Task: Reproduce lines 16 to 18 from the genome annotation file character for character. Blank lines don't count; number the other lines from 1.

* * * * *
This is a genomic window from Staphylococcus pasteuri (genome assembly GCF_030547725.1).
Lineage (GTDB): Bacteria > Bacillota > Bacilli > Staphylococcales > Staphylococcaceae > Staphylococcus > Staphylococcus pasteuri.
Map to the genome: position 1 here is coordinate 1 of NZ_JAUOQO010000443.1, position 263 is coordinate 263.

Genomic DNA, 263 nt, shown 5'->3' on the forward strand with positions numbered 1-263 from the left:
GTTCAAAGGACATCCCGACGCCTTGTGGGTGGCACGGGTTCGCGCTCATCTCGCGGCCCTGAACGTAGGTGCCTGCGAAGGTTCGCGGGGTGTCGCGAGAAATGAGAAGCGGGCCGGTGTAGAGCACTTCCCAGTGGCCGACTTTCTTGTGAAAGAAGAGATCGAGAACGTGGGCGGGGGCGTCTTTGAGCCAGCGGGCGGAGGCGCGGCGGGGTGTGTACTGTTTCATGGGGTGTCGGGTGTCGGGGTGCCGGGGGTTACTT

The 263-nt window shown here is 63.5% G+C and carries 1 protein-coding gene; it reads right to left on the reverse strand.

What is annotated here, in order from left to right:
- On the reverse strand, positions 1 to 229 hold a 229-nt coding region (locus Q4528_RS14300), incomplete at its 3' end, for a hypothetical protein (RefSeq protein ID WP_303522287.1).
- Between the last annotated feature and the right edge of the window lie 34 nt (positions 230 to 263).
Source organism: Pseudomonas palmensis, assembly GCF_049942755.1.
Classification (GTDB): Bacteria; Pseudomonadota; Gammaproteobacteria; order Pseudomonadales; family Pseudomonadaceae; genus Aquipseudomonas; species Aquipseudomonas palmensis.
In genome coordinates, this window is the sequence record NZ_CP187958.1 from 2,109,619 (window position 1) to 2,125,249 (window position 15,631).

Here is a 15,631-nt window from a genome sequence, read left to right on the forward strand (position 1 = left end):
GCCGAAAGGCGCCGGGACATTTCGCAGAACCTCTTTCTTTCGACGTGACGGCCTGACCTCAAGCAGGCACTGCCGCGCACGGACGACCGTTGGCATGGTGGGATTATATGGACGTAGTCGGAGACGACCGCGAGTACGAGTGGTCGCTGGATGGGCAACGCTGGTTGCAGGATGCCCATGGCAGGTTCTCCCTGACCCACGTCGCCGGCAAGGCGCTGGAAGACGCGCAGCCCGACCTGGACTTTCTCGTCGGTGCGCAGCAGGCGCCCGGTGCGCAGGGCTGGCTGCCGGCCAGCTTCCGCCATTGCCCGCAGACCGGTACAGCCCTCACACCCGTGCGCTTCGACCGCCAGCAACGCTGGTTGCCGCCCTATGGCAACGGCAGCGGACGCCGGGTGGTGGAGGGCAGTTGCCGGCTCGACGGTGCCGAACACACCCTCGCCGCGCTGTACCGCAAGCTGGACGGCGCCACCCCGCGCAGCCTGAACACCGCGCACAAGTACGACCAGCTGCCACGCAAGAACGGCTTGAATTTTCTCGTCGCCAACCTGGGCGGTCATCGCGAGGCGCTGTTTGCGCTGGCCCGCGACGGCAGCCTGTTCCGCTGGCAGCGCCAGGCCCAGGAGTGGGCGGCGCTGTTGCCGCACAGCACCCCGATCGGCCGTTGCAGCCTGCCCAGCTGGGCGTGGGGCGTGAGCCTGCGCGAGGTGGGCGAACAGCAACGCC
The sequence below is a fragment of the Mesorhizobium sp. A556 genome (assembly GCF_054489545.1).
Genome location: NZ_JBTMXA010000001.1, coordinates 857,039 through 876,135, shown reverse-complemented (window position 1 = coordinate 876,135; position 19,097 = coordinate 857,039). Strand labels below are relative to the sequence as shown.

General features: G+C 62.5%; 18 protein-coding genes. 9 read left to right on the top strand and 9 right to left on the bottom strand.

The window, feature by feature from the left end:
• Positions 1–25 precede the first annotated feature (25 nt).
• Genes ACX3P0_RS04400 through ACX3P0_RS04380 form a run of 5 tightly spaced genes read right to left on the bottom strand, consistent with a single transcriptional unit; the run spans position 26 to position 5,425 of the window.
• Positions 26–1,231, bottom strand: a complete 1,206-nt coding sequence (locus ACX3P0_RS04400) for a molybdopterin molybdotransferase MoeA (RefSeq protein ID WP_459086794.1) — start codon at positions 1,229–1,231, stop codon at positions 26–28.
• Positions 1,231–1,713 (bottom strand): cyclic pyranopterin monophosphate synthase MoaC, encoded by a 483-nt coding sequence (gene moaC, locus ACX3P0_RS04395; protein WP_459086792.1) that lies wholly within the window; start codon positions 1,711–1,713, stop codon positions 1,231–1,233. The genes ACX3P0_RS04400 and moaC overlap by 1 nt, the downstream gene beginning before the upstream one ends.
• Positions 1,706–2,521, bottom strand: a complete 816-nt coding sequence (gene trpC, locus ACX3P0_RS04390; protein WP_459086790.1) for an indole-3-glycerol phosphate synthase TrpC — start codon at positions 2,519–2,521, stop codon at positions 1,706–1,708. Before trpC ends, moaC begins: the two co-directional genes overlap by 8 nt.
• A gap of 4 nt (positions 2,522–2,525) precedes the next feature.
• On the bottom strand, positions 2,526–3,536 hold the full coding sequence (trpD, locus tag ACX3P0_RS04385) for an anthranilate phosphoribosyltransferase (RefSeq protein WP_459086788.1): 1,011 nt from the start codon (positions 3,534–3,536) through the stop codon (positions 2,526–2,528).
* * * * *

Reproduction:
Genome location: NZ_JBTMXA010000001.1, coordinates 857,039 through 876,135, shown reverse-complemented (window position 1 = coordinate 876,135; position 19,097 = coordinate 857,039). Strand labels below are relative to the sequence as shown.

General features: G+C 62.5%; 18 protein-coding genes. 9 read left to right on the top strand and 9 right to left on the bottom strand.

The window, feature by feature from the left end: